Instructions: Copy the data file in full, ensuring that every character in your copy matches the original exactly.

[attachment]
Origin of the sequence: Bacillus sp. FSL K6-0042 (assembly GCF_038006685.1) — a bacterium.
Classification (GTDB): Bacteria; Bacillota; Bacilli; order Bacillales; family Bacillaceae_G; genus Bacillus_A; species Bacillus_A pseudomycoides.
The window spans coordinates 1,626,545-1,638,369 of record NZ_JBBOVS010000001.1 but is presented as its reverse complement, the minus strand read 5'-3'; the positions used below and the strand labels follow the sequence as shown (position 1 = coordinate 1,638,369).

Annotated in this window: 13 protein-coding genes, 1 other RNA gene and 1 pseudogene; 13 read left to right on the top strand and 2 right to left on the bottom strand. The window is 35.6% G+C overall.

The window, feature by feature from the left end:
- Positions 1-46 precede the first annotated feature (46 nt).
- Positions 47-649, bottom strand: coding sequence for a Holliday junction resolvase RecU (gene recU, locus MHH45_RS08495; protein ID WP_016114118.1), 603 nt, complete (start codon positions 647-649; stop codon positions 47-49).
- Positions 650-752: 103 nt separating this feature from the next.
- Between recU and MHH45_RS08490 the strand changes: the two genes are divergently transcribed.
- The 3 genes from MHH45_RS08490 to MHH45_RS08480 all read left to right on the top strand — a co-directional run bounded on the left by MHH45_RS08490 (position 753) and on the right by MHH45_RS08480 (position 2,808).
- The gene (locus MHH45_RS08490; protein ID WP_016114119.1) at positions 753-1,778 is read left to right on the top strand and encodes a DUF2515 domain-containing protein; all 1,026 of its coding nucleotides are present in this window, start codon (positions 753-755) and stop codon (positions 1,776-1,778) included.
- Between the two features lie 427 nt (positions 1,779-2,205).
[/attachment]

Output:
Origin of the sequence: Bacillus sp. FSL K6-0042 (assembly GCF_038006685.1) — a bacterium.
Classification (GTDB): Bacteria; Bacillota; Bacilli; order Bacillales; family Bacillaceae_G; genus Bacillus_A; species Bacillus_A pseudomycoides.
The window spans coordinates 1,626,545-1,638,369 of record NZ_JBBOVS010000001.1 but is presented as its reverse complement, the minus strand read 5'-3'; the positions used below and the strand labels follow the sequence as shown (position 1 = coordinate 1,638,369).

Annotated in this window: 13 protein-coding genes, 1 other RNA gene and 1 pseudogene; 13 read left to right on the top strand and 2 right to left on the bottom strand. The window is 35.6% G+C overall.

The window, feature by feature from the left end:
- Positions 1-46 precede the first annotated feature (46 nt).
- Positions 47-649, bottom strand: coding sequence for a Holliday junction resolvase RecU (gene recU, locus MHH45_RS08495; protein ID WP_016114118.1), 603 nt, complete (start codon positions 647-649; stop codon positions 47-49).
- Positions 650-752: 103 nt separating this feature from the next.
- Between recU and MHH45_RS08490 the strand changes: the two genes are divergently transcribed.
- The 3 genes from MHH45_RS08490 to MHH45_RS08480 all read left to right on the top strand — a co-directional run bounded on the left by MHH45_RS08490 (position 753) and on the right by MHH45_RS08480 (position 2,808).
- The gene (locus MHH45_RS08490; protein ID WP_016114119.1) at positions 753-1,778 is read left to right on the top strand and encodes a DUF2515 domain-containing protein; all 1,026 of its coding nucleotides are present in this window, start codon (positions 753-755) and stop codon (positions 1,776-1,778) included.
- Between the two features lie 427 nt (positions 1,779-2,205).